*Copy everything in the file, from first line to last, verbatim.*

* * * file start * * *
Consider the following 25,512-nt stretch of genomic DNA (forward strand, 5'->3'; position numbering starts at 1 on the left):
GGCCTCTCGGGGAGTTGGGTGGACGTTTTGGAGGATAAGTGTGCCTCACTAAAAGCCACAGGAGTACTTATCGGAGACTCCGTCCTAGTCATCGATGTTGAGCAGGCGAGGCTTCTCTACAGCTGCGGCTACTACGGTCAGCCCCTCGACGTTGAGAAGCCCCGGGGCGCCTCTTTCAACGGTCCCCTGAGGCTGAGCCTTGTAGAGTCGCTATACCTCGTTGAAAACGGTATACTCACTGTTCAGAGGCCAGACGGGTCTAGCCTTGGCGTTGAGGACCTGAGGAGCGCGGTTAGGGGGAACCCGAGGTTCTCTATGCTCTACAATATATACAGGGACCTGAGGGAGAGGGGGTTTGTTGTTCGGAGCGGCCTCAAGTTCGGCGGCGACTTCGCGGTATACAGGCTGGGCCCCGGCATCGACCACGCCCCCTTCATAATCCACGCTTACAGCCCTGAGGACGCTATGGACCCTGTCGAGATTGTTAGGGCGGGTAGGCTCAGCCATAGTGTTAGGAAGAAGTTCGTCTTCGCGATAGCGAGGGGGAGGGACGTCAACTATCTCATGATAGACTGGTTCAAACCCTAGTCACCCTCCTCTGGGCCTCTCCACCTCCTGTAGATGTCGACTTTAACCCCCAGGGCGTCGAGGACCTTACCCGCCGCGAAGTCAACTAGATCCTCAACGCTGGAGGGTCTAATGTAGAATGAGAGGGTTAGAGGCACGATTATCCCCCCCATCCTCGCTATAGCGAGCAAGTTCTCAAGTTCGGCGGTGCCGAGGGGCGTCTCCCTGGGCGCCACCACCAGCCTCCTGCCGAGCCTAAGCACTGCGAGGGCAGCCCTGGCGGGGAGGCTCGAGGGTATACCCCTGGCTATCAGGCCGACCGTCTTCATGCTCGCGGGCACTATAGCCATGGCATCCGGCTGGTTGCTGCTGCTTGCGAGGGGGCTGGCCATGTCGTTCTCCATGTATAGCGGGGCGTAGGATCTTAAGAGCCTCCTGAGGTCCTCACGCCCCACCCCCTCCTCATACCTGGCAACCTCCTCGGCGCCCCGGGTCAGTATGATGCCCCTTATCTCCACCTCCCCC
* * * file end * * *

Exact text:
Consider the following 25,512-nt stretch of genomic DNA (forward strand, 5'->3'; position numbering starts at 1 on the left):
GGCCTCTCGGGGAGTTGGGTGGACGTTTTGGAGGATAAGTGTGCCTCACTAAAAGCCACAGGAGTACTTATCGGAGACTCCGTCCTAGTCATCGATGTTGAGCAGGCGAGGCTTCTCTACAGCTGCGGCTACTACGGTCAGCCCCTCGACGTTGAGAAGCCCCGGGGCGCCTCTTTCAACGGTCCCCTGAGGCTGAGCCTTGTAGAGTCGCTATACCTCGTTGAAAACGGTATACTCACTGTTCAGAGGCCAGACGGGTCTAGCCTTGGCGTTGAGGACCTGAGGAGCGCGGTTAGGGGGAACCCGAGGTTCTCTATGCTCTACAATATATACAGGGACCTGAGGGAGAGGGGGTTTGTTGTTCGGAGCGGCCTCAAGTTCGGCGGCGACTTCGCGGTATACAGGCTGGGCCCCGGCATCGACCACGCCCCCTTCATAATCCACGCTTACAGCCCTGAGGACGCTATGGACCCTGTCGAGATTGTTAGGGCGGGTAGGCTCAGCCATAGTGTTAGGAAGAAGTTCGTCTTCGCGATAGCGAGGGGGAGGGACGTCAACTATCTCATGATAGACTGGTTCAAACCCTAGTCACCCTCCTCTGGGCCTCTCCACCTCCTGTAGATGTCGACTTTAACCCCCAGGGCGTCGAGGACCTTACCCGCCGCGAAGTCAACTAGATCCTCAACGCTGGAGGGTCTAATGTAGAATGAGAGGGTTAGAGGCACGATTATCCCCCCCATCCTCGCTATAGCGAGCAAGTTCTCAAGTTCGGCGGTGCCGAGGGGCGTCTCCCTGGGCGCCACCACCAGCCTCCTGCCGAGCCTAAGCACTGCGAGGGCAGCCCTGGCGGGGAGGCTCGAGGGTATACCCCTGGCTATCAGGCCGACCGTCTTCATGCTCGCGGGCACTATAGCCATGGCATCCGGCTGGTTGCTGCTGCTTGCGAGGGGGCTGGCCATGTCGTTCTCCATGTATAGCGGGGCGTAGGATCTTAAGAGCCTCCTGAGGTCCTCACGCCCCACCCCCTCCTCATACCTGGCAACCTCCTCGGCGCCCCGGGTCAGTATGATGCCCCTTATCTCCACCTCCCCC